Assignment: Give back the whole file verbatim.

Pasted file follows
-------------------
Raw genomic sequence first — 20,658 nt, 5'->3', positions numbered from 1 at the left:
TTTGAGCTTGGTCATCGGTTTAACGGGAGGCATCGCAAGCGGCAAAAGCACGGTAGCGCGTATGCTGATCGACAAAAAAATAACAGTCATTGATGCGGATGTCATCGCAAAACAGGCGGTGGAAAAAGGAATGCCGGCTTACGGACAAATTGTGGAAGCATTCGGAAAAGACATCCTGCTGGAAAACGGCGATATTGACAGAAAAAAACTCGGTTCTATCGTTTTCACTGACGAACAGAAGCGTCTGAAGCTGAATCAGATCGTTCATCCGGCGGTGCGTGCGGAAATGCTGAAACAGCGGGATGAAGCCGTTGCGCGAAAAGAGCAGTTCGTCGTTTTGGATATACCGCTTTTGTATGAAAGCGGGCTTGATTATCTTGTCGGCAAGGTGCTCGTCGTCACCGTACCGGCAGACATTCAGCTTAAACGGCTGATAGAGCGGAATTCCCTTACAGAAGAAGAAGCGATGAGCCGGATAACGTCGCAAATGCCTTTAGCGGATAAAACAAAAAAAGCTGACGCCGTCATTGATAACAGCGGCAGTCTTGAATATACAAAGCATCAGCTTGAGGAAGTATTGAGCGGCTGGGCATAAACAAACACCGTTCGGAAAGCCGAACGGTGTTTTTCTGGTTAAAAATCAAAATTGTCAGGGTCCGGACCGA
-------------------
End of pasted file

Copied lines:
Raw genomic sequence first — 20,658 nt, 5'->3', positions numbered from 1 at the left:
TTTGAGCTTGGTCATCGGTTTAACGGGAGGCATCGCAAGCGGCAAAAGCACGGTAGCGCGTATGCTGATCGACAAAAAAATAACAGTCATTGATGCGGATGTCATCGCAAAACAGGCGGTGGAAAAAGGAATGCCGGCTTACGGACAAATTGTGGAAGCATTCGGAAAAGACATCCTGCTGGAAAACGGCGATATTGACAGAAAAAAACTCGGTTCTATCGTTTTCACTGACGAACAGAAGCGTCTGAAGCTGAATCAGATCGTTCATCCGGCGGTGCGTGCGGAAATGCTGAAACAGCGGGATGAAGCCGTTGCGCGAAAAGAGCAGTTCGTCGTTTTGGATATACCGCTTTTGTATGAAAGCGGGCTTGATTATCTTGTCGGCAAGGTGCTCGTCGTCACCGTACCGGCAGACATTCAGCTTAAACGGCTGATAGAGCGGAATTCCCTTACAGAAGAAGAAGCGATGAGCCGGATAACGTCGCAAATGCCTTTAGCGGATAAAACAAAAAAAGCTGACGCCGTCATTGATAACAGCGGCAGTCTTGAATATACAAAGCATCAGCTTGAGGAAGTATTGAGCGGCTGGGCATAAACAAACACCGTTCGGAAAGCCGAACGGTGTTTTTCTGGTTAAAAATCAAAATTGTCAGGGTCCGGACCGA